The italian school
The italian school
The museum’s 170 Italian paintings are mainly from a period that starts in the High Renaissance and extends to the 18th century. The 16th and 18th century Venetian paintings, the 17th century works from Lombardy and the 18th century Neapolitan paintings are the highlights of the collection. Thanks to their independent tastes, the Magnins succeeded in bringing rare painters into French museums: Zalone da Cento, Claudio Ridolfi, Jacopo Bertoja and Giovanni Battista Crosato.
Venetian 16th century painting is represented by several high quality works: Cariani’s Christ et la femme adultère [Christ and the Adulterous Woman] and Portrait d’un musicien [Portrait of a Musician], which contrasts a dynamic colour range with the fluidity of the Post-Giorgoni “Tonalism”, the Tintoretto-esque Entrée du Christ à Jérusalem [Christ’s Entry into Jerusalem] with its bold colours and a Noli me tangere with a dramatic sky by Ippolito Scarsellino. Florentine Mannerism is spectacularly represented with Suzanne et les vieillards [Susanna and the Elders] by Allori, which combines references to Northern European painting and to Michelangelo, and a Vierge à l’Enfant [Virgin and Child] by Ridolfo del Ghirlandaio, another follower of Bronzino.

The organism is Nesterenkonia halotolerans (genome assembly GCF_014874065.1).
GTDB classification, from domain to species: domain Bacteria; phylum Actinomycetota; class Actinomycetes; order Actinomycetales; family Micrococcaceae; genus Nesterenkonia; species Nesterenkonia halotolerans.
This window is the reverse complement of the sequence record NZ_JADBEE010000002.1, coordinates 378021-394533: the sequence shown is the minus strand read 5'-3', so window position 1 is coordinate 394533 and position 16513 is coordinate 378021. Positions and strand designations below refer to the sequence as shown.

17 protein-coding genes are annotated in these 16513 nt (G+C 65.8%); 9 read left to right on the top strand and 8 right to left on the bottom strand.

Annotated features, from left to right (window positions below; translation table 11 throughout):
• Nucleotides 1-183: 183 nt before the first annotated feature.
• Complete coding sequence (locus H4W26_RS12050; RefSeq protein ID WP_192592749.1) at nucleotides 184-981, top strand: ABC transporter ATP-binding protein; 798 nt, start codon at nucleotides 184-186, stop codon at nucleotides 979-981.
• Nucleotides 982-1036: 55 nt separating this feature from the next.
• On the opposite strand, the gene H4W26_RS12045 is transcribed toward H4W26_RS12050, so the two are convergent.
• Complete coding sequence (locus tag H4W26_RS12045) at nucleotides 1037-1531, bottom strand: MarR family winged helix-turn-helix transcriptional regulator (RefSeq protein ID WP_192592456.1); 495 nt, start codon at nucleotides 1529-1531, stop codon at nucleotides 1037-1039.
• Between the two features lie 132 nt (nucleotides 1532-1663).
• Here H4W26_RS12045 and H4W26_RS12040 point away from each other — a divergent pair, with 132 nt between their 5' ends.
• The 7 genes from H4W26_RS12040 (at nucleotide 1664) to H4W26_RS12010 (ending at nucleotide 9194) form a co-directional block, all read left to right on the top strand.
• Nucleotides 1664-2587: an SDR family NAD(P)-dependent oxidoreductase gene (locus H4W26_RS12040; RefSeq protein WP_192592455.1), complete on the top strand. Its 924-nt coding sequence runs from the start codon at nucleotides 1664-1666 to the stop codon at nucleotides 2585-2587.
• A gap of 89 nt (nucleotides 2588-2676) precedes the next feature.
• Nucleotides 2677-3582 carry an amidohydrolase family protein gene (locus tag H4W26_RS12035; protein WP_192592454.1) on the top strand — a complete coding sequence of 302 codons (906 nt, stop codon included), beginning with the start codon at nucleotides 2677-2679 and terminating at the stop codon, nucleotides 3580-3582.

The 17th century collection is unusual and, with the exception of Genoa, all the principal schools are represented: Lombardy, with a Mannerist Visitation by Cerano, work by Recchi and a dramatic Baroque Pietà by Danedi di Montalto; Venice, with Ridolfi, Strozzi (a very theatrical portrait) and Carpioni with an elegaic Mort de Léandre [Death of Leander]; Tuscany, with Dolci’s almost porcelain-like portrait of Saint Charles Borromée, work by Riposo and Volterrano; Bologna, with a Repos de la Sainte Famille [Holy Family at Rest] in refined colours by Zalone; Rome with Cozza, Venusti, Baglione and a Moïse et les filles de Jethro [Moses and the Daughters ofJethro], with touches of Atticism by Romanelli; Parma, with a strange Sommeil de l’Enfant Jésus [Infant Christ Sleeping] by Schedoni; Naples with Luca Giordano.
The Settecento is distinguished by the very typical Neapolitan paintings of Traversi, del Po (Triomphe de Silène [Triumph of Silenus] with its fantasy references), Rossi, and above all the Venetian paintings attributed to Ricci (a Baroque Lucretia), Tiepolo (sketch), Crosato at his best, Pellegrini and his delicate pastels and Zais, a skilful painter of battles.